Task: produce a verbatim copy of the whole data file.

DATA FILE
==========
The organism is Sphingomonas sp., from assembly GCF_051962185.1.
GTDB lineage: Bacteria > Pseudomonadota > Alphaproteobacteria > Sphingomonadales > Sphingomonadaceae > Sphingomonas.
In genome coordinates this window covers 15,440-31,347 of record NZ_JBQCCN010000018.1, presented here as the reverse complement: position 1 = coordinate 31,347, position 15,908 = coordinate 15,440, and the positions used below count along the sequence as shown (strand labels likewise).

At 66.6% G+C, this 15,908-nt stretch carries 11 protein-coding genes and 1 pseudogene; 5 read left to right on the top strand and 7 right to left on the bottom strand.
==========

The organism is Sphingomonas sp., from assembly GCF_051962185.1.
GTDB lineage: Bacteria > Pseudomonadota > Alphaproteobacteria > Sphingomonadales > Sphingomonadaceae > Sphingomonas.
In genome coordinates this window covers 15,440-31,347 of record NZ_JBQCCN010000018.1, presented here as the reverse complement: position 1 = coordinate 31,347, position 15,908 = coordinate 15,440, and the positions used below count along the sequence as shown (strand labels likewise).

At 66.6% G+C, this 15,908-nt stretch carries 11 protein-coding genes and 1 pseudogene; 5 read left to right on the top strand and 7 right to left on the bottom strand.